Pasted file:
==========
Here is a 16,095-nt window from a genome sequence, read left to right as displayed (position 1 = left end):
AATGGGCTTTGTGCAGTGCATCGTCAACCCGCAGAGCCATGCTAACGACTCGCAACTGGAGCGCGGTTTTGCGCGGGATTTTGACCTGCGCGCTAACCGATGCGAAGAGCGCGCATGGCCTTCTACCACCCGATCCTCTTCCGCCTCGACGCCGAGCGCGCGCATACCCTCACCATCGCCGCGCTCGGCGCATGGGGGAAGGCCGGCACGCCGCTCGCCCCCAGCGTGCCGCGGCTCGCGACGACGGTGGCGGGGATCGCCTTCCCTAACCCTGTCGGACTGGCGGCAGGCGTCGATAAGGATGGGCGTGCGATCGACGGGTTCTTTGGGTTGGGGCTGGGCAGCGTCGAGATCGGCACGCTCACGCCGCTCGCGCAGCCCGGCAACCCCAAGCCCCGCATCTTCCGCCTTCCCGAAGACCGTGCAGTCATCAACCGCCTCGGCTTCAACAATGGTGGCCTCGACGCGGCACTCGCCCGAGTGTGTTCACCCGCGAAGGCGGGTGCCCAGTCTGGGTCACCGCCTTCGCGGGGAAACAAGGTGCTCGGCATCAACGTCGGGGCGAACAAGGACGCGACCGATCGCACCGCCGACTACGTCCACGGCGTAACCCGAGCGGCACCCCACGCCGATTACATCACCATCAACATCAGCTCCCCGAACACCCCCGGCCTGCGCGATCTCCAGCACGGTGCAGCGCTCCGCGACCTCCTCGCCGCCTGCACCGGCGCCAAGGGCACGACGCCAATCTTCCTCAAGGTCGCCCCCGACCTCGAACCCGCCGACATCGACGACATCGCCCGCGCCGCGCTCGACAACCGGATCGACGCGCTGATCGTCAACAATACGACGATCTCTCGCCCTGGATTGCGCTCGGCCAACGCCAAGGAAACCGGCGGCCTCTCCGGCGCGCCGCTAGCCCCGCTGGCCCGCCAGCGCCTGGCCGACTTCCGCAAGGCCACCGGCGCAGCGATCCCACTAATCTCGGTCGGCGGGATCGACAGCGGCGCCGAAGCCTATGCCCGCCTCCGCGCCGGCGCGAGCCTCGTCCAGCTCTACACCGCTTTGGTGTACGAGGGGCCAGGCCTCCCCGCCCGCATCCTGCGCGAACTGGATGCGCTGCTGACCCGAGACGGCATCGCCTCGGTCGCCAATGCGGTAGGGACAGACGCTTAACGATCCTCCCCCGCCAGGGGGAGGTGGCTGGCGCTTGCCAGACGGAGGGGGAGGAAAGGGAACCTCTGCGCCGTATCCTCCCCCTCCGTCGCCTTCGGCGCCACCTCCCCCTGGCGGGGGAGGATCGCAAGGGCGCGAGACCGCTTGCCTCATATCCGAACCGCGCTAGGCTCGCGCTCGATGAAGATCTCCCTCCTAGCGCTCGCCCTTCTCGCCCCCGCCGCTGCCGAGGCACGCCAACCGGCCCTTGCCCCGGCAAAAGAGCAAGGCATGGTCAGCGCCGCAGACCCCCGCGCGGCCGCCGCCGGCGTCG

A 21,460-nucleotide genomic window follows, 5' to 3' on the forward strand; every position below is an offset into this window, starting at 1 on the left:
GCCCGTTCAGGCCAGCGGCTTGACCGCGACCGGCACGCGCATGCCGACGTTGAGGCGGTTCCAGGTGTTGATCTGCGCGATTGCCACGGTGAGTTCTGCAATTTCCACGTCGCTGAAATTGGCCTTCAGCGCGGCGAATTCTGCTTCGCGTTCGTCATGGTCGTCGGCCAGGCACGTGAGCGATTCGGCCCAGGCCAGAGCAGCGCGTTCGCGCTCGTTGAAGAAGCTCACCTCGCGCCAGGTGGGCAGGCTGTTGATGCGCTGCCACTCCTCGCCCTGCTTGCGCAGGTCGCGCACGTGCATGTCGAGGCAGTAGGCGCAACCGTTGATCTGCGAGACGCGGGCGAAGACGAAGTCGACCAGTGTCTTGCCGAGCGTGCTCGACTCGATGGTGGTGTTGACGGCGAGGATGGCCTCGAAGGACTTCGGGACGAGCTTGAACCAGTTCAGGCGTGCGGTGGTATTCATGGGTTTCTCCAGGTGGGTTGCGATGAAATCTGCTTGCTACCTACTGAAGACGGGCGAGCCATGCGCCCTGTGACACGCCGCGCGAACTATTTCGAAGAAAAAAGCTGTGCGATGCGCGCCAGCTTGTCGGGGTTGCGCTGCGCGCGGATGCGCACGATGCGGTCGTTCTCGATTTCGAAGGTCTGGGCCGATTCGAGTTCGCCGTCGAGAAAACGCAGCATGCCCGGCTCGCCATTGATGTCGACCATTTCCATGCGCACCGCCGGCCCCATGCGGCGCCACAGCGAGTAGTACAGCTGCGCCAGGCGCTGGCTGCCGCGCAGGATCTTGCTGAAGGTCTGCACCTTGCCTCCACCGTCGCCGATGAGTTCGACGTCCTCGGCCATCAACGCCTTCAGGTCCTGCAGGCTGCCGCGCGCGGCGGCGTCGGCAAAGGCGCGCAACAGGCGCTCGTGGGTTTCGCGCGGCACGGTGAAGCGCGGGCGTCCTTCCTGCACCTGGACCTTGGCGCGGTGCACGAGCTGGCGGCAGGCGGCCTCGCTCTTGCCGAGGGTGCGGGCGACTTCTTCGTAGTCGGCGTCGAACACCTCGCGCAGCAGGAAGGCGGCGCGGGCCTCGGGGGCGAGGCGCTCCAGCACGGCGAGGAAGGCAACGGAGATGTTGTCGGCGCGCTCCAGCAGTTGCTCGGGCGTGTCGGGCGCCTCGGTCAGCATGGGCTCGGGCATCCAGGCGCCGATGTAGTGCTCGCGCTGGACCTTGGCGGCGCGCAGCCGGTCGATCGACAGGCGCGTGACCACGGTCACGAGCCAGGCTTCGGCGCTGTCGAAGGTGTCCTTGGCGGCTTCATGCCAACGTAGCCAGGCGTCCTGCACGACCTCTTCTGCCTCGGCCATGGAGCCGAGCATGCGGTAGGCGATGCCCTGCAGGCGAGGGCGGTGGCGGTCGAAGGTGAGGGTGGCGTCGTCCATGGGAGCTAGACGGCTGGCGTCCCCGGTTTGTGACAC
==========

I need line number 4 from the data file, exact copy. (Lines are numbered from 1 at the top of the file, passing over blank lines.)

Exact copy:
GCCCGTTCAGGCCAGCGGCTTGACCGCGACCGGCACGCGCATGCCGACGTTGAGGCGGTTCCAGGTGTTGATCTGCGCGATTGCCACGGTGAGTTCTGCAATTTCCACGTCGCTGAAATTGGCCTTCAGCGCGGCGAATTCTGCTTCGCGTTCGTCATGGTCGTCGGCCAGGCACGTGAGCGATTCGGCCCAGGCCAGAGCAGCGCGTTCGCGCTCGTTGAAGAAGCTCACCTCGCGCCAGGTGGGCAGGCTGTTGATGCGCTGCCACTCCTCGCCCTGCTTGCGCAGGTCGCGCACGTGCATGTCGAGGCAGTAGGCGCAACCGTTGATCTGCGAGACGCGGGCGAAGACGAAGTCGACCAGTGTCTTGCCGAGCGTGCTCGACTCGATGGTGGTGTTGACGGCGAGGATGGCCTCGAAGGACTTCGGGACGAGCTTGAACCAGTTCAGGCGTGCGGTGGTATTCATGGGTTTCTCCAGGTGGGTTGCGATGAAATCTGCTTGCTACCTACTGAAGACGGGCGAGCCATGCGCCCTGTGACACGCCGCGCGAACTATTTCGAAGAAAAAAGCTGTGCGATGCGCGCCAGCTTGTCGGGGTTGCGCTGCGCGCGGATGCGCACGATGCGGTCGTTCTCGATTTCGAAGGTCTGGGCCGATTCGAGTTCGCCGTCGAGAAAACGCAGCATGCCCGGCTCGCCATTGATGTCGACCATTTCCATGCGCACCGCCGGCCCCATGCGGCGCCACAGCGAGTAGTACAGCTGCGCCAGGCGCTGGCTGCCGCGCAGGATCTTGCTGAAGGTCTGCACCTTGCCTCCACCGTCGCCGATGAGTTCGACGTCCTCGGCCATCAACGCCTTCAGGTCCTGCAGGCTGCCGCGCGCGGCGGCGTCGGCAAAGGCGCGCAACAGGCGCTCGTGGGTTTCGCGCGGCACGGTGAAGCGCGGGCGTCCTTCCTGCACCTGGACCTTGGCGCGGTGCACGAGCTGGCGGCAGGCGGCCTCGCTCTTGCCGAGGGTGCGGGCGACTTCTTCGTAGTCGGCGTCGAACACCTCGCGCAGCAGGAAGGCGGCGCGGGCCTCGGGGGCGAGGCGCTCCAGCACGGCGAGGAAGGCAACGGAGATGTTGTCGGCGCGCTCCAGCAGTTGCTCGGGCGTGTCGGGCGCCTCGGTCAGCATGGGCTCGGGCATCCAGGCGCCGATGTAGTGCTCGCGCTGGACCTTGGCGGCGCGCAGCCGGTCGATCGACAGGCGCGTGACCACGGTCACGAGCCAGGCTTCGGCGCTGTCGAAGGTGTCCTTGGCGGCTTCATGCCAACGTAGCCAGGCGTCCTGCACGACCTCTTCTGCCTCGGCCATGGAGCCGAGCATGCGGTAGGCGATGCCCTGCAGGCGAGGGCGGTGGCGGTCGAAGGTGAGGGTGGCGTCGTCCATGGGAGCTAGACGGCTGGCGTCCCCGGTTTGTGACAC